The Arabian Peninsula exhibits one of the highest ratios of migrants to nationals anywhere in the world. Currently almost half of the regional population is foreign. In several countries such as Qatar, Kuwait, and the United Arab Emirates, non-nationals comprise nearly three-quarters of the population. Migration to the region is not a new phenomenon, beginning with the advent of the oil economy in the 1950s, and subsequently increasing exponentially over the decades to match the booming development trajectories of the six GCC states. The intensive development of the regional hydrocarbon industry led to a heightened need for labor that could not be met by the small local Gulf populations. Saudi Arabia, the UAE, Kuwait, Qatar, Oman, and Bahrain all required a steady supply of foreign workers to meet their burgeoning labor demands. Research indicates that just before the 1991 Gulf war, the GCC was home to more than seven million migrants; by 2008 this figure had increased to almost sixteen million.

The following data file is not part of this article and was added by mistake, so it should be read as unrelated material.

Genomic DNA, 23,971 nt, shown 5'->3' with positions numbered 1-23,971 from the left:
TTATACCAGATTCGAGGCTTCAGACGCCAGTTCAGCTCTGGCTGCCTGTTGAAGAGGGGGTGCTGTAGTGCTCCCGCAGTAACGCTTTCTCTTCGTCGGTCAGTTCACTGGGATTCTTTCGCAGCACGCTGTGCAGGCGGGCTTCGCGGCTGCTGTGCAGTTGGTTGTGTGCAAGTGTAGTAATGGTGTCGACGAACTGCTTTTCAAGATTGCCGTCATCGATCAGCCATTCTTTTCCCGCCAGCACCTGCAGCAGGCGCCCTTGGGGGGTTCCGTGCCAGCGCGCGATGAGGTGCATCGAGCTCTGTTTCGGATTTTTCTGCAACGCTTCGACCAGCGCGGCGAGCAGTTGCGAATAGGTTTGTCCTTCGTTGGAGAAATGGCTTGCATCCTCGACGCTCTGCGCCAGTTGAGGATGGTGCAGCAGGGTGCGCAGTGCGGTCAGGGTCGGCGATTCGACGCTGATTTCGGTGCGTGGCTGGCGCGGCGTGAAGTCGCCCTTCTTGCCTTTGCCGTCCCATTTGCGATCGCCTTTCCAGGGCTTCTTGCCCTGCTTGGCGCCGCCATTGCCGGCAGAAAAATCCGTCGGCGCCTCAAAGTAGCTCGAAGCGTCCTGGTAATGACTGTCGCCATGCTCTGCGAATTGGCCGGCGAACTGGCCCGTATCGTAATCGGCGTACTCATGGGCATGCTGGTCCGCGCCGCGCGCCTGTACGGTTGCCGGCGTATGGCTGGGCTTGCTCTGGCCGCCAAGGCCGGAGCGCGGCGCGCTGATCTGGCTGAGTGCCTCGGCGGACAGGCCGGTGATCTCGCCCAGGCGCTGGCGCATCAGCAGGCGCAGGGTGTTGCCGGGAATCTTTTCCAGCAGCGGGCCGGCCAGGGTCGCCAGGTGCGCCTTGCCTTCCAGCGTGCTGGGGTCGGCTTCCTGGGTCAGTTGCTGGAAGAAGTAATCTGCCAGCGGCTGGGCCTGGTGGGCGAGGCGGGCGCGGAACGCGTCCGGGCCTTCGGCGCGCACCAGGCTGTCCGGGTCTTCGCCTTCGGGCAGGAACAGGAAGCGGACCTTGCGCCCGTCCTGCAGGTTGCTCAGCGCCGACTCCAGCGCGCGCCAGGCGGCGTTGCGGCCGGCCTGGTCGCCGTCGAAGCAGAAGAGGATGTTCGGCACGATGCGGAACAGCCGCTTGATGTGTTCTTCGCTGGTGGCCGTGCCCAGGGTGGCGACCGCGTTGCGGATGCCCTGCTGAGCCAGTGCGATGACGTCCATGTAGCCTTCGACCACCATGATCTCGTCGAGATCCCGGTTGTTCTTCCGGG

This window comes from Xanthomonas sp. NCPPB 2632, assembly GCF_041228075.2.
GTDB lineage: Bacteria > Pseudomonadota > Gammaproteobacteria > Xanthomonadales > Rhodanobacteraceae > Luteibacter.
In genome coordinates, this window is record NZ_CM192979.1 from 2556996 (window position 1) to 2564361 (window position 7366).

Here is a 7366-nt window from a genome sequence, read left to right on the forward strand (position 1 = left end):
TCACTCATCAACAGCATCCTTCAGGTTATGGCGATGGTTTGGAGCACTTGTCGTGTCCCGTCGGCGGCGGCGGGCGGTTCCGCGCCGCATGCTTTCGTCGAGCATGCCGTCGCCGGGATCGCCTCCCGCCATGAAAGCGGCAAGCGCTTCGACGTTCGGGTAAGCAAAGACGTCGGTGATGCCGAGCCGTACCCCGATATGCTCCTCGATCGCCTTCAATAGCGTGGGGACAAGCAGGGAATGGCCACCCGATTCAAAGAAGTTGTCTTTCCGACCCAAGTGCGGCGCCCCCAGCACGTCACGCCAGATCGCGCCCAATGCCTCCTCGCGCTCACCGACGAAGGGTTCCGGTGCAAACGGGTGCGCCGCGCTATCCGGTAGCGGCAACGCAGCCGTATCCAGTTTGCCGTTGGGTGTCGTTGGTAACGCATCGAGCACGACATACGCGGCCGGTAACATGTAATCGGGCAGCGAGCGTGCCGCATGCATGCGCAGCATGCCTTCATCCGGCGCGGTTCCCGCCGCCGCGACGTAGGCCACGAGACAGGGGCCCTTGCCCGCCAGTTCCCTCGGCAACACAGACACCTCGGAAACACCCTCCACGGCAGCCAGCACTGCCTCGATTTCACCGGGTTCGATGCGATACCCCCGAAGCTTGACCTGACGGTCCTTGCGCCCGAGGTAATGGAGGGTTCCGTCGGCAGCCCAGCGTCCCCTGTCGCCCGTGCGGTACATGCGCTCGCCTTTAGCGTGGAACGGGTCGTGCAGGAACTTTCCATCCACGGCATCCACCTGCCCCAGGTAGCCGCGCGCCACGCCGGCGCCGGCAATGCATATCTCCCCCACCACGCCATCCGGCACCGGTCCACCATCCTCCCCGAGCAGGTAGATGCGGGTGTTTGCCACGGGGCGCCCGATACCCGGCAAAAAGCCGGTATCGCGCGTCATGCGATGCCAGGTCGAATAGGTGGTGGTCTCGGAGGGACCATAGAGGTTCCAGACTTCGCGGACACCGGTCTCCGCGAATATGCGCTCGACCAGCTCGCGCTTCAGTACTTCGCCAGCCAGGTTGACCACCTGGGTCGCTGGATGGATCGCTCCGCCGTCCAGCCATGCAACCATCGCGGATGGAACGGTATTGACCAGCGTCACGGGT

Click here to read more about another related CIRS research initiative, "Highly Skilled Migration to the Gulf in Comparative Perspective."